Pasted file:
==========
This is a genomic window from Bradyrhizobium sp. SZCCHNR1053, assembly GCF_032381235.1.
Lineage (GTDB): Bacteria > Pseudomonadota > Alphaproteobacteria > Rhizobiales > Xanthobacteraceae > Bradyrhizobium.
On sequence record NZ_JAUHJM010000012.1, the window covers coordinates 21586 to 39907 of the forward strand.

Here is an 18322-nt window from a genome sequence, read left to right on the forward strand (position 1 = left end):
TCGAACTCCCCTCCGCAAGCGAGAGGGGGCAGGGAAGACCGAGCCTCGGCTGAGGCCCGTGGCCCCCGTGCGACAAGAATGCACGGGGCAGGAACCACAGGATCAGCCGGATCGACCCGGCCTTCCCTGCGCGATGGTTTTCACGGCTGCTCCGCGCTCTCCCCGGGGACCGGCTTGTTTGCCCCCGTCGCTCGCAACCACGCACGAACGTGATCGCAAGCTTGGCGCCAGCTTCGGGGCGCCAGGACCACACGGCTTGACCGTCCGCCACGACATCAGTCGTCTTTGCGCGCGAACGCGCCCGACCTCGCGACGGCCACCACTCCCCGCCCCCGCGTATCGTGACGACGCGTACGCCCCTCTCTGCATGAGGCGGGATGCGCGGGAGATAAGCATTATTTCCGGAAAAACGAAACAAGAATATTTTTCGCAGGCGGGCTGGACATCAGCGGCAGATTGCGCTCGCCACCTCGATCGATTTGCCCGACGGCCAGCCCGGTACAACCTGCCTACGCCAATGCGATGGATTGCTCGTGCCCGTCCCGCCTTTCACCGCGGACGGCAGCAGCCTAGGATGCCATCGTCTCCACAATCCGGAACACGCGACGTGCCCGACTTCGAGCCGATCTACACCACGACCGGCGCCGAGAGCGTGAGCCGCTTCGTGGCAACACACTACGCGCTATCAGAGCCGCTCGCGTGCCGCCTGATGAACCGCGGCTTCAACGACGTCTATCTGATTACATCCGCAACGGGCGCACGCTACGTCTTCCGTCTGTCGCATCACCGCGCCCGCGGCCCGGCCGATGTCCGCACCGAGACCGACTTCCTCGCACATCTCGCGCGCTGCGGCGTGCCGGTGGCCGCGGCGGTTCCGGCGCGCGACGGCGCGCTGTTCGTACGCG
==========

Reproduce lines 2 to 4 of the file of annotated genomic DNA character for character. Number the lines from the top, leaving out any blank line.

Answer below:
Lineage (GTDB): Bacteria > Pseudomonadota > Alphaproteobacteria > Rhizobiales > Xanthobacteraceae > Bradyrhizobium.
On sequence record NZ_JAUHJM010000012.1, the window covers coordinates 21586 to 39907 of the forward strand.

Here is an 18322-nt window from a genome sequence, read left to right on the forward strand (position 1 = left end):